6. 6. The Dietary Reference Intakes (DRI)<br />Establishing Nutrient Recommendations <br />AI: Adequate Intakes (AI) reflect the average daily amount of a nutrient without an established RDA that appears to be sufficient.<br />For some nutrients, there is insufficient scientific evidence to determine an Estimated Average Requirement ( which is needed to set an RDA).<br />UL: Tolerable Upper Intake Level (UL) is a maximum daily amount of a nutrient that appears safe for most healthy people and beyond which there is an increased risk of adverse health effects.<br />Individual tolerances for high doses of nutrients vary… a point beyond which a nutrient is likely to become toxic. This point is known as the Tolerable Upper Intake Level ( UL).<br />© 2008 Thomson - Wadsworth<br />
  7. 7. The Dietary Reference Intakes (DRI)<br />It is naive and inaccurate to think of recommendations as minimum amounts. <br />A more accurate view is to see a person’s nutrient needs as falling within a range, with marginal and danger zones both below and above it<br />
  8. 8. Danger of toxicity<br />Marginal<br />Tolerable Upper Intake Level<br />Safety<br />Safety<br />Intake<br />RDA or AI<br />RDA<br />Estimated Average Requirement<br />Marginal<br />Danger<br />Danger <br />of deficiency<br />Inaccurate view<br />Accurate view<br />Fig. 1-6, p. 18<br />
  9. 9. If a person’s usual intake falls above the RDA, the intake is probably adequate because the RDA covers the needs of almost all people.<br />Intake probably adequate <br />RDA<br />High<br />A usual intake that falls between the RDA and the EAR is more difficult to assess; the intake may be adequate, but the chances are greater or equal that it is inadequate.<br />Intake possibly inadequate<br />Usual intake of nutrient X (units/day)<br />EAR<br />Intake probably inadequate<br />If the usual intake falls below the EAR, it is probably inadequate.<br />Low<br />Fig. 1-7, p. 21<br />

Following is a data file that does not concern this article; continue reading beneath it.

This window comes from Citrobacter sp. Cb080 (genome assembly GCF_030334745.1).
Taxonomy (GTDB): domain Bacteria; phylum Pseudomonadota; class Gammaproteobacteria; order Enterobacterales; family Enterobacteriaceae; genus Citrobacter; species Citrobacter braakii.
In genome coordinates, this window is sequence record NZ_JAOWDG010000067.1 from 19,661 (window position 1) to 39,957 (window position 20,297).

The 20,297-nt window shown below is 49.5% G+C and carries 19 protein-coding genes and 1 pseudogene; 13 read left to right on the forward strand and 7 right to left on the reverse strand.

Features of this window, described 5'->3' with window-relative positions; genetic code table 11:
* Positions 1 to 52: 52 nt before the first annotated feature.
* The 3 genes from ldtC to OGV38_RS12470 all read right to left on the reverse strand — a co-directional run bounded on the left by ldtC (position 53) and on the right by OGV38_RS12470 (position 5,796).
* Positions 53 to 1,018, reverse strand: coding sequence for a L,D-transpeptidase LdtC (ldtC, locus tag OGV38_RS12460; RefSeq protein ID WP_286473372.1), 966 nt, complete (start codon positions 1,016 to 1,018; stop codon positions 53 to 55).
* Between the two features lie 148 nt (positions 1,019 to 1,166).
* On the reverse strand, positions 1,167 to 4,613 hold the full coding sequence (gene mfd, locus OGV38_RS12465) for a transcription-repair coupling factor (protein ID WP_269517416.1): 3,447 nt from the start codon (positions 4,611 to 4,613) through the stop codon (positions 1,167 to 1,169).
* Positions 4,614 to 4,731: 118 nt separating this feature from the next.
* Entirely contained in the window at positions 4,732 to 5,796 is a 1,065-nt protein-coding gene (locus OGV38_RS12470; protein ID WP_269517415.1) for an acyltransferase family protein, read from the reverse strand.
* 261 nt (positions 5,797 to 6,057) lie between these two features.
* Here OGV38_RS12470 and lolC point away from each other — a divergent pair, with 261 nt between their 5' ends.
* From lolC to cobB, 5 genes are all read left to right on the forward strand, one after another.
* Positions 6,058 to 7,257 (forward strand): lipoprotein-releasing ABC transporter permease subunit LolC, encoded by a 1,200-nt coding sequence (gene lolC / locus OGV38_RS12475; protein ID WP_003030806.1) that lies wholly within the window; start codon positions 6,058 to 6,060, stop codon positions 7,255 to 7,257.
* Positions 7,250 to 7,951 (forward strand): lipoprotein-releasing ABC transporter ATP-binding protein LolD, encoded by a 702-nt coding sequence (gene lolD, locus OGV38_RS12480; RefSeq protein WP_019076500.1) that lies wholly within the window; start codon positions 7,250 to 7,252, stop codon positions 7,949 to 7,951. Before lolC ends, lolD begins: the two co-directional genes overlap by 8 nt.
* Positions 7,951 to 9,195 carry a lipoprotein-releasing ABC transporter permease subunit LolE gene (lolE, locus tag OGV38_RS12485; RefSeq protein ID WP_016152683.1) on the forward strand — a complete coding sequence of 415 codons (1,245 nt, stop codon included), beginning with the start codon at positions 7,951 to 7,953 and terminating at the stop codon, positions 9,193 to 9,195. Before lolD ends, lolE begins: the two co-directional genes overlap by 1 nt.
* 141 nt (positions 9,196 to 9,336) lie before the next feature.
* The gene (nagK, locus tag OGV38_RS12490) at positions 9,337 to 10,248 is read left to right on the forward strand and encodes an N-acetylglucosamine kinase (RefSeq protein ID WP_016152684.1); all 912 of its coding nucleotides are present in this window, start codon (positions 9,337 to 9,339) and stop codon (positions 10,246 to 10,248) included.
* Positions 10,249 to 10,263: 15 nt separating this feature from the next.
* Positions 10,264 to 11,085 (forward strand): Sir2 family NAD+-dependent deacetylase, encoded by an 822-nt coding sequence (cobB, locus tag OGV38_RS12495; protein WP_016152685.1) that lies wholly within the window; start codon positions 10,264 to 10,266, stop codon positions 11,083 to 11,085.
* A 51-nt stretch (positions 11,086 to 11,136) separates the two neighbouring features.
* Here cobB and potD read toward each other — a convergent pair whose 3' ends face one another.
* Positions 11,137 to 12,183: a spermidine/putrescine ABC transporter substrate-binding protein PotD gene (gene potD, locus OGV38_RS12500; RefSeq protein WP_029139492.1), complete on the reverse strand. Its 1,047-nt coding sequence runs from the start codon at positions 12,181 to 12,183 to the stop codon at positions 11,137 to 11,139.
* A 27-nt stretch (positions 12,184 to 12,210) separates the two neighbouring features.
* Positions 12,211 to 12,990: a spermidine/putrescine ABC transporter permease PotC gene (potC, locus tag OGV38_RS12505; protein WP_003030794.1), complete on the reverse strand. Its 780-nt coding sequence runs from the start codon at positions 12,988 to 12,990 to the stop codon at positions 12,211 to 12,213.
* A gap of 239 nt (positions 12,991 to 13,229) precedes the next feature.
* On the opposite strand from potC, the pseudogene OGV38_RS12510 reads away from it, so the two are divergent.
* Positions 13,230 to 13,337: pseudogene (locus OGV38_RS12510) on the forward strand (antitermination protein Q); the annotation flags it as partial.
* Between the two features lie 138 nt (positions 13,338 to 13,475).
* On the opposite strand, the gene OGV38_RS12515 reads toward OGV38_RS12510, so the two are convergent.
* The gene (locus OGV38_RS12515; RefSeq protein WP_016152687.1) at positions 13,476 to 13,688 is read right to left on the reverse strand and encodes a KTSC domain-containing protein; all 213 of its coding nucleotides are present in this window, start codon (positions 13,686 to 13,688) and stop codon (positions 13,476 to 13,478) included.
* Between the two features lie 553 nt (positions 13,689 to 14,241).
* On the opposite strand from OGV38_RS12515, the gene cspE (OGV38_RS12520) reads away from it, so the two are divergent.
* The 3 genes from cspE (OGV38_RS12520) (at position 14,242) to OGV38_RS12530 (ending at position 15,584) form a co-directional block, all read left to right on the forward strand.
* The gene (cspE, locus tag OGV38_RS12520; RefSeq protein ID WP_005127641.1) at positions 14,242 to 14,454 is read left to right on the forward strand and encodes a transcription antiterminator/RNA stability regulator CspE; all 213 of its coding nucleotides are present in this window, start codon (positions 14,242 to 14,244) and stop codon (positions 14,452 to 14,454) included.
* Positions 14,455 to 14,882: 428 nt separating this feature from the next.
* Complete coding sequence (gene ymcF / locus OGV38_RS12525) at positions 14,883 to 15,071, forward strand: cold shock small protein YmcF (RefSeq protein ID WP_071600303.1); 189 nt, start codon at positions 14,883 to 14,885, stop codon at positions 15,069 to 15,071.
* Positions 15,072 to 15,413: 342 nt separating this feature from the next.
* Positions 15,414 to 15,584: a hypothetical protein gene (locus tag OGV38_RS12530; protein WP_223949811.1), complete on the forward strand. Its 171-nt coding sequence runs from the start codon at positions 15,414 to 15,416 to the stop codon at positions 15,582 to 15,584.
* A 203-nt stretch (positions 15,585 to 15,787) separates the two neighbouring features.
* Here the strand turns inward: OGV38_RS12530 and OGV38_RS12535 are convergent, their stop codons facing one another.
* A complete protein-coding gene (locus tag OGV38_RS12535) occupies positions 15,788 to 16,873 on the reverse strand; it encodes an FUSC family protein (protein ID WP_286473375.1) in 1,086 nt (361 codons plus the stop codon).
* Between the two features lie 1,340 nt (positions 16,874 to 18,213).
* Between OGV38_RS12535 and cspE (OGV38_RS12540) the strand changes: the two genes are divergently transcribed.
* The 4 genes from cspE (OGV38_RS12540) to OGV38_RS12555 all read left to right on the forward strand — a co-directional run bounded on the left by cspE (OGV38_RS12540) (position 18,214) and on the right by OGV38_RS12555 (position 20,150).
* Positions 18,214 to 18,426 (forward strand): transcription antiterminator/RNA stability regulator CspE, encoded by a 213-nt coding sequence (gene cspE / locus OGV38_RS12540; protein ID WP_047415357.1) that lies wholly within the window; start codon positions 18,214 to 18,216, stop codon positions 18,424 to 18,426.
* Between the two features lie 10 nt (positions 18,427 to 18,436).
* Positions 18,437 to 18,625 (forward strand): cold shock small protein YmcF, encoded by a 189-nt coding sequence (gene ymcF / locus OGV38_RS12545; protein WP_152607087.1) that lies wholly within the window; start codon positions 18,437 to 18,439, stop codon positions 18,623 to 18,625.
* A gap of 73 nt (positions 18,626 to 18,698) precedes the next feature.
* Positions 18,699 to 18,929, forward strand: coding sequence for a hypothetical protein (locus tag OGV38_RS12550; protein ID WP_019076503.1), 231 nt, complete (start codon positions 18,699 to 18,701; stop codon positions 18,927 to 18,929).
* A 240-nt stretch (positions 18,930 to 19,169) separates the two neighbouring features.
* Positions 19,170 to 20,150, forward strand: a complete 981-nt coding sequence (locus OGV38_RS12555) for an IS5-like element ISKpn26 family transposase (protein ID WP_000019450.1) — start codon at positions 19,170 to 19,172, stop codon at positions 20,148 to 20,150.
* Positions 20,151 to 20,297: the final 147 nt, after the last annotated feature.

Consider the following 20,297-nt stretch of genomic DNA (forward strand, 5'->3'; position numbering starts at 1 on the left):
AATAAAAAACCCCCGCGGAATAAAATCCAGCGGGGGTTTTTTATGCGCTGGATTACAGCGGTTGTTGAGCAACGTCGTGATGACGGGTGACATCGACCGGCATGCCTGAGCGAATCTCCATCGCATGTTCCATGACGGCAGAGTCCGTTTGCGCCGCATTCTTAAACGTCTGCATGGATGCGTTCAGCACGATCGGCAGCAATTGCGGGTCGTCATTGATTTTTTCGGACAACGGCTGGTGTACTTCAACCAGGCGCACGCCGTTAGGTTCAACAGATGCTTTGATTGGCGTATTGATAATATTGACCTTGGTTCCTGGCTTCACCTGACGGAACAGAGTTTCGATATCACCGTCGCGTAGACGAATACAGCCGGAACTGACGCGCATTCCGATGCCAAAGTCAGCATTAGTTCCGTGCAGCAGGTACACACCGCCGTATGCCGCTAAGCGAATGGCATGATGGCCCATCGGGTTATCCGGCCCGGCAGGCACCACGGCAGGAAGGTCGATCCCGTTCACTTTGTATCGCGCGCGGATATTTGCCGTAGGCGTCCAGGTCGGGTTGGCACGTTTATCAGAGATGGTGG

10. 10. © 2008 Thomson - Wadsworth<br />The Dietary Reference Intakes (DRI)<br />Establishing Energy Recommendations <br />Estimated Energy Requirement (EER) represents the average daily energy intake to maintain energy balance and good health for population groups. (2000 Kcal)<br />Acceptable Macronutrient Distribution Range (AMDR) represents the range of intakes for energy nutrients that provide adequate energy and nutrients and reduce risk of chronic disease.<br />45 - 65 percent kcalories from carbohydrate  <br />20 - 35 percent kcalories from fat  <br />10 - 35 percent kcalories from protein<br />Know this!<br />
  11. 11. In summary<br />The Dietary Reference Intakes (DRI) are a set of nutrient intake values that can be used to plan and evaluate diets for healthy people. <br />The Estimated Average Requirement ( EAR) defines the amount of a nutrient that supports a specific function in the body for half of the population. <br />The Recommended Dietary Allowance ( RDA) is based on the Estimated Average Requirement and establishes a goal for dietary intake that will meet the needs of almost all<br />